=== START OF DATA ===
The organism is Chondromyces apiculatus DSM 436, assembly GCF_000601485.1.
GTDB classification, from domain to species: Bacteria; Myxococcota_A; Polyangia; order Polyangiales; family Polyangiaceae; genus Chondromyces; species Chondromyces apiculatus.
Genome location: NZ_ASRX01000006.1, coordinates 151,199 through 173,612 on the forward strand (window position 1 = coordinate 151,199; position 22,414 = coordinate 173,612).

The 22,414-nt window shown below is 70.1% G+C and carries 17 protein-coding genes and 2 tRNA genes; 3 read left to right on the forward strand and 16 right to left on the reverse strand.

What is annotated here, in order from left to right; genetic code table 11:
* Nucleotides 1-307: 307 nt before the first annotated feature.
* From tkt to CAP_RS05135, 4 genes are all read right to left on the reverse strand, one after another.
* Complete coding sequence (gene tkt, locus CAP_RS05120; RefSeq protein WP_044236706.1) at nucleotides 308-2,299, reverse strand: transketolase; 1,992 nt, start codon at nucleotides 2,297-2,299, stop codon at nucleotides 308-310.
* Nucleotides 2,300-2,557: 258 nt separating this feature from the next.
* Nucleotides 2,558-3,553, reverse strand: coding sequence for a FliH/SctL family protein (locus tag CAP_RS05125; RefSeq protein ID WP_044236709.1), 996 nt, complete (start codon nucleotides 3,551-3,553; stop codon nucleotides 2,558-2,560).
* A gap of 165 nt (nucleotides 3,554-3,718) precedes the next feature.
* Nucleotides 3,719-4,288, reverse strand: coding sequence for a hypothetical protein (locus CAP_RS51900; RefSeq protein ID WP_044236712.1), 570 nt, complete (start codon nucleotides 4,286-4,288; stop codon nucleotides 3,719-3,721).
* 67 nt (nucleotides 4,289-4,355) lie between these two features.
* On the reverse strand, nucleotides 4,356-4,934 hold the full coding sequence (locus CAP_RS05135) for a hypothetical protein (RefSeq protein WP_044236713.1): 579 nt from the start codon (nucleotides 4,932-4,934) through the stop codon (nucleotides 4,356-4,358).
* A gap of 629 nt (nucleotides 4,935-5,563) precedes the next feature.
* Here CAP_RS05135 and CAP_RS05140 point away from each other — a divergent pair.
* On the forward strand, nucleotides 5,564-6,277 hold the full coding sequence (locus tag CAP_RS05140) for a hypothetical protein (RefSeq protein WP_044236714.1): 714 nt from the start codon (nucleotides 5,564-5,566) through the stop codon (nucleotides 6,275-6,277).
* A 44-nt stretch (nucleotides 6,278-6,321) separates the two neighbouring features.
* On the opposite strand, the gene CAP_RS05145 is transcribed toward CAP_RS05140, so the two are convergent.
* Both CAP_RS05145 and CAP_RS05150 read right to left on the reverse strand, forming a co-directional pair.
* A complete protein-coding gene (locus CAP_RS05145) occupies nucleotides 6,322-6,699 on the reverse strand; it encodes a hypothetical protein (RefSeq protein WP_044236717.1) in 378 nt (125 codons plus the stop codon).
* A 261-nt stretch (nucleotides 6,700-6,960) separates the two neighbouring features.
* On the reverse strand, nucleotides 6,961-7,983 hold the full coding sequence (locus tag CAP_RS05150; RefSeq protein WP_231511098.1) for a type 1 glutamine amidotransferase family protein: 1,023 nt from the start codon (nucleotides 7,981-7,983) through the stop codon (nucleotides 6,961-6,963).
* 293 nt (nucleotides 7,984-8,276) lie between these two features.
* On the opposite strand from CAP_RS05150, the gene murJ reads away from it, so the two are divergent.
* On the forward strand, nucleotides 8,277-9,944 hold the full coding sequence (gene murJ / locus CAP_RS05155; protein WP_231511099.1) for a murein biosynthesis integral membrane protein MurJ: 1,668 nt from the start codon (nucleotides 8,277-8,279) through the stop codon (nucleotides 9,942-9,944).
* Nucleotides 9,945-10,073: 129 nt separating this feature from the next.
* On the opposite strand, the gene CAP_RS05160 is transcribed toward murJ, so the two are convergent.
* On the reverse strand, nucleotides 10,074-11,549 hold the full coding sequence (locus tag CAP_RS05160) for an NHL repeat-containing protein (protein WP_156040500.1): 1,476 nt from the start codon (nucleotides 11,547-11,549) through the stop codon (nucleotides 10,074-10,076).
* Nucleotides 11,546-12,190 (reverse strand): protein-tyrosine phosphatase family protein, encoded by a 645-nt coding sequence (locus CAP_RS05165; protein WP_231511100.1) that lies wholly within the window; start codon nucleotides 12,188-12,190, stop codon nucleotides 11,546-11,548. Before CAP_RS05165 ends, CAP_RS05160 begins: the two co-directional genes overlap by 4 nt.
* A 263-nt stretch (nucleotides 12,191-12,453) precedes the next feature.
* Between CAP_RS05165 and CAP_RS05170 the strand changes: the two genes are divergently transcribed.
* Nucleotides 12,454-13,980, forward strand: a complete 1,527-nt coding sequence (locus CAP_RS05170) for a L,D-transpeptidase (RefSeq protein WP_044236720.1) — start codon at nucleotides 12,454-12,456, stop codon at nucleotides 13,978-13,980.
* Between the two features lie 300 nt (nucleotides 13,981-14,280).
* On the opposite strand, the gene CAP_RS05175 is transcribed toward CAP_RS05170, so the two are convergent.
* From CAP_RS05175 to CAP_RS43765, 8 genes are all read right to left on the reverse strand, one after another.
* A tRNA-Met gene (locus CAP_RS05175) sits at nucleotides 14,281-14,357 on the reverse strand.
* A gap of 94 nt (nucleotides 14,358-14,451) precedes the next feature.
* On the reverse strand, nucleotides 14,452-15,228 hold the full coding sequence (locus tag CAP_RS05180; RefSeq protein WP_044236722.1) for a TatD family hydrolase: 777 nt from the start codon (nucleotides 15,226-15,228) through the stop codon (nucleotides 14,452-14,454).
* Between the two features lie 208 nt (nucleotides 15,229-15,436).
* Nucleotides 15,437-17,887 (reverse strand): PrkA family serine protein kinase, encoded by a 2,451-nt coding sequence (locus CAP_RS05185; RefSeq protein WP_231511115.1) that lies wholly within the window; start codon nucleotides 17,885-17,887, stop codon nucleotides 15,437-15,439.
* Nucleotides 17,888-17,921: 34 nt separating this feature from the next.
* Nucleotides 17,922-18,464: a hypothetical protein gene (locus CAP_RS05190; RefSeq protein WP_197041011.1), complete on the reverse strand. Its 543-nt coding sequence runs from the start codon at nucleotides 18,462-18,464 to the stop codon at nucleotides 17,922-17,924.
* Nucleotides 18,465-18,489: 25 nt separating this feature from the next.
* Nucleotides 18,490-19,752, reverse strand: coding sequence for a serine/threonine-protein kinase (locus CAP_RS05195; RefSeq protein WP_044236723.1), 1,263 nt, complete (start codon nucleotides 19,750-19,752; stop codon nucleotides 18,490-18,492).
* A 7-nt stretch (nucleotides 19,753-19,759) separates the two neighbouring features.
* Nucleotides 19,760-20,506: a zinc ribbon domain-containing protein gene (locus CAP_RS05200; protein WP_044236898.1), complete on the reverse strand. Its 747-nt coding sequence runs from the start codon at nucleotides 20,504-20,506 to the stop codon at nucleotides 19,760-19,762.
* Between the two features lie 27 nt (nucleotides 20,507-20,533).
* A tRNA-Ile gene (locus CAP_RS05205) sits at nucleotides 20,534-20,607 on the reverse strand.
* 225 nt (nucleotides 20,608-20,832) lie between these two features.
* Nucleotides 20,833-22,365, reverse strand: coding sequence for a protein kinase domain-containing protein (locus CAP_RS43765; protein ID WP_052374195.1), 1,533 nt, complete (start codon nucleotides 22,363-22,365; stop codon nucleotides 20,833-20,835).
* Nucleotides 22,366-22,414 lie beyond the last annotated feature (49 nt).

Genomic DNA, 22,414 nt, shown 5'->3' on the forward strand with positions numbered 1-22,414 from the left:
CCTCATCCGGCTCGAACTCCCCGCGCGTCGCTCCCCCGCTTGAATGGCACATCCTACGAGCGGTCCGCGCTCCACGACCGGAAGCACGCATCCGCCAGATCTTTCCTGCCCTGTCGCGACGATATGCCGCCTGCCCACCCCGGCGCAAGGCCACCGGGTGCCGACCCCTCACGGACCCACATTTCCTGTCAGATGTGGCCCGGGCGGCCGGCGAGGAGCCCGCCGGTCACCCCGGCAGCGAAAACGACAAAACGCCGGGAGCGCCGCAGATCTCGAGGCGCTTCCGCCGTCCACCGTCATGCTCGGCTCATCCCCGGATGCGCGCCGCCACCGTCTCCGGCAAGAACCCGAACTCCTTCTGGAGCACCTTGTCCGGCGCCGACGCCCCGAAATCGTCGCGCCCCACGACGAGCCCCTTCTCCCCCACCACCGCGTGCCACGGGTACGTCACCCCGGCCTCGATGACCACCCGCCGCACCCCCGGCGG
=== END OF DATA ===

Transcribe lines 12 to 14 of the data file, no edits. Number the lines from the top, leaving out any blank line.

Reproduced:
* Nucleotides 3,719-4,288, reverse strand: coding sequence for a hypothetical protein (locus CAP_RS51900; RefSeq protein ID WP_044236712.1), 570 nt, complete (start codon nucleotides 4,286-4,288; stop codon nucleotides 3,719-3,721).
* 67 nt (nucleotides 4,289-4,355) lie between these two features.
* On the reverse strand, nucleotides 4,356-4,934 hold the full coding sequence (locus CAP_RS05135) for a hypothetical protein (RefSeq protein WP_044236713.1): 579 nt from the start codon (nucleotides 4,932-4,934) through the stop codon (nucleotides 4,356-4,358).